No Courage, No Trust

 

No Courage, No Trust

 

 ”Courage is rightly esteemed the first of human qualities …

because it is the quality that guarantees all others.”

-Winston Churchill

 

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Trust is essential to leadership.

Courage drives trust.

A Forbes article aptly titled: “Trust in Business Falls off a Cliff”[1] summarizes the results of a national survey of over 440 companies across industries. It clearly describes a precipitous decline and record low levels of trust in management:
Only 31% of respondents said their organization has effective leadership
Only 27% of respondents said they have a “high level of trust in management and the organization”. That’s down from 39% from three years earlier.

 

The good news… responses were significantly more positive in high-performing organizations.

Coincidence?  Hardly!  This study reinforces our experience in recent years. There are many reasons for decreasing trust in leadership. While there are certainly narcissistic and incompetent leaders, a primary cause of distrust in many organizations is directly driven by a lack of courageous leadership practices by otherwise-competent  leaders, operating in an increasingly stressful and uncertain world.

A courageous leader who engages us around common values

ignites our commitment & energy today – and engages our hearts and minds for life!

 

Examples of Courageous Leadership:

  • Giving people clear, specific expectations and feedback [straight talk]
  • Being consistently authentic and transparent
  • Objective, equitable advancement decisions
  • Being ‘other-centered’ 
  • Sharing responsibility for the team’s victories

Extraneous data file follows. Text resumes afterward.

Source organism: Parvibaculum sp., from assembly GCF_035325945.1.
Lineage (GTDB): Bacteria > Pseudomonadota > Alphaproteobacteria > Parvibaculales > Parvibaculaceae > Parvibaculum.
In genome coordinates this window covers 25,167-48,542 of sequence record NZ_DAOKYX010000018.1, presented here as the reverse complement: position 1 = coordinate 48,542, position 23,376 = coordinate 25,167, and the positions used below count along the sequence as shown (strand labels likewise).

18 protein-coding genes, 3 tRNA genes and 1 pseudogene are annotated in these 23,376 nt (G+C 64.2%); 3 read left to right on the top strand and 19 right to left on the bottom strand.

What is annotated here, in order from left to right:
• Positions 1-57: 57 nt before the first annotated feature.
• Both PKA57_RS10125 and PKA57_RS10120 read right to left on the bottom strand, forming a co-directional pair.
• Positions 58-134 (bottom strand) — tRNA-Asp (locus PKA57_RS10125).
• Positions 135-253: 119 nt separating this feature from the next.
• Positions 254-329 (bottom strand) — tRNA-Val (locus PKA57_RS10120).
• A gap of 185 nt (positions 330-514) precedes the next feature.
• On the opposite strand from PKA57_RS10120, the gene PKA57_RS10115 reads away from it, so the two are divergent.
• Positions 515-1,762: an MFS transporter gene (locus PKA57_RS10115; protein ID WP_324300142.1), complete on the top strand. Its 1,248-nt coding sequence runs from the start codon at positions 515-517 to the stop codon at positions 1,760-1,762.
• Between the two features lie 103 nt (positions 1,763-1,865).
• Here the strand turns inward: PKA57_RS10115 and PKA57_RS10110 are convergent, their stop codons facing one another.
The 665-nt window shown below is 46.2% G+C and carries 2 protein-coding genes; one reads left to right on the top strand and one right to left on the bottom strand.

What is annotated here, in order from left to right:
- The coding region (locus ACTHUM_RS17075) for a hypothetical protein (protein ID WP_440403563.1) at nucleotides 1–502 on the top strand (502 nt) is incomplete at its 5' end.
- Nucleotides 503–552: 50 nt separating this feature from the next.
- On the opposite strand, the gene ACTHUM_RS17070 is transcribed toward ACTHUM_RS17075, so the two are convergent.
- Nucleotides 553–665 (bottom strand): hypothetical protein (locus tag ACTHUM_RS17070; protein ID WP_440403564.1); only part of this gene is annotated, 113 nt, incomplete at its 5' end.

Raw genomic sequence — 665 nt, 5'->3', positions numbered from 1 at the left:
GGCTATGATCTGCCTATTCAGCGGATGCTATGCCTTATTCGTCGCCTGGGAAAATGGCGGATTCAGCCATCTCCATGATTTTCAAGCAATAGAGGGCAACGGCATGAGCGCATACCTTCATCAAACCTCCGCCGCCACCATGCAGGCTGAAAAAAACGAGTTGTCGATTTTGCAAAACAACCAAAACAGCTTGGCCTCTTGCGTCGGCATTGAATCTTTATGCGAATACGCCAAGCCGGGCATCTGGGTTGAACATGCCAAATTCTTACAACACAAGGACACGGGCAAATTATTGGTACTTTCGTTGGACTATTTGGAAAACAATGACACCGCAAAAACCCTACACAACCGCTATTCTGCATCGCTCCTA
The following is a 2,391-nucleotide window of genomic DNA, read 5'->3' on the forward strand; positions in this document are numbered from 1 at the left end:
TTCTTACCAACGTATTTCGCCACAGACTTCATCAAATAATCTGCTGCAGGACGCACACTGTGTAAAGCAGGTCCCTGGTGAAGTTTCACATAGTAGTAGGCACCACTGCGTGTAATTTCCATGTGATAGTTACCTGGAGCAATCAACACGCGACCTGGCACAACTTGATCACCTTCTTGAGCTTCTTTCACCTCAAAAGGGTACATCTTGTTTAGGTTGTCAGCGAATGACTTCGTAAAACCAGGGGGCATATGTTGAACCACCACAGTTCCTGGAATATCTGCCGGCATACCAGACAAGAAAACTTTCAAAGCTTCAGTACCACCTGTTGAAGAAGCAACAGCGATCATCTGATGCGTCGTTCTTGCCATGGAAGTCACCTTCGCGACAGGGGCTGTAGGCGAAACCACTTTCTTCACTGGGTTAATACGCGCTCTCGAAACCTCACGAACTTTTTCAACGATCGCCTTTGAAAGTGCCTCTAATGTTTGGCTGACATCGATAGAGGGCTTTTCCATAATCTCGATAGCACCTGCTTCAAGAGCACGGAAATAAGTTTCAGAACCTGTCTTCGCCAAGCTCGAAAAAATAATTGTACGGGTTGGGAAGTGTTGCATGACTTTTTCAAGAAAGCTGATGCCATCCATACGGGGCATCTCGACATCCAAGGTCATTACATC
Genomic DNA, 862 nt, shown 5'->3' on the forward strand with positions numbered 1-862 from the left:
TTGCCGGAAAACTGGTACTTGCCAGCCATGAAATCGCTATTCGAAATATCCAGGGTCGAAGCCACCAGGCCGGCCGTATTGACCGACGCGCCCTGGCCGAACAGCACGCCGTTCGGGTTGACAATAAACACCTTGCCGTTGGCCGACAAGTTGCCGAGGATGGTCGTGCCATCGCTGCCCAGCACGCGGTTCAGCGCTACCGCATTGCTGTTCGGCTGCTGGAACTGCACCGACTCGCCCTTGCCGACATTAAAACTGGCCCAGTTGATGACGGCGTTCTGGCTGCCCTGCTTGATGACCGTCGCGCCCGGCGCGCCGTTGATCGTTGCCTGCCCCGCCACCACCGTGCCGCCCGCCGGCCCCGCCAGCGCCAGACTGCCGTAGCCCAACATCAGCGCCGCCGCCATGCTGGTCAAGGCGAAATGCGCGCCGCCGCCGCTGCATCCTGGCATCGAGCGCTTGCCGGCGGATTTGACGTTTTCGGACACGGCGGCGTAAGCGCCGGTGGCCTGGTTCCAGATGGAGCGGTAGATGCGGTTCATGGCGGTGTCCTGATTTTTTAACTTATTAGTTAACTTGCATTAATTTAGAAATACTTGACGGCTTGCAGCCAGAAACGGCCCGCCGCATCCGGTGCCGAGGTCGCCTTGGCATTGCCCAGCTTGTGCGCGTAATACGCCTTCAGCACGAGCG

• Including people in changes that impact them

 Why doesn’t straight talk happen more often?

Straight talk is a rarity in many organizations. Often, there’s a cultural expectation to ‘spin’ communications or soft-peddle any news that won’t be celebrated – both internally and externally. The proliferation of social media plays a part in this reticence.

Market and economic pressures are often at play. The increasing lack of confidence in a rapid-change global economy creates insecurity and often an extreme level of caution.

Lack of meaningful relationships with reports is a significant barrier. Courageous leaders practice emotionally-intelligent, other-centered communication. Increasing workloads and frequent crises are fertile ground for impatience, mis-communication and the resulting mis-steps that result in deteriorating trust.

Many leaders with significant strengths lack the communication tools to confidently and empathetically engage in a dialogue about what’s working and what needs to improve – in a way that improves performance, while preserving and strengthening the relationship. While this appears to be innate to some leaders, it is an art that can be learned with the right tools and focused practice.

Often, the fear of insulting and potentially losing a key employee causes anxiety. The longer discussion is delayed, the greater the likelihood of increased anxiety and even resentment, leading to more procrastination. Many poorly-conceived emails are launched and impromptu discussions are held during this period of anxiety – often with disastrous consequences – to the individual relationship and overall leadership credibility.

 Rebuilding trust begins with self awareness

and an understanding that there is no silver bullet.

Committing to sustainable change means seeking feedback and guided practice of new skills and behaviors.  The Stage uses a confidential robust assessment and feedback process that results in clear measurable development goals and coaching plan. The result is ‘communication tools in your leadership toolbox’ that are natural and authentic, and there when you need them to support leadership courage and a culture of trust in your organization.

1 http://www.forbes.com/sites/susanadams/2012/06/13/trust-in-business-falls-off-a-cliff/

 

For our blog on a related subject, see Containing Toxic Leadership Damage: The Courage to Act  

 

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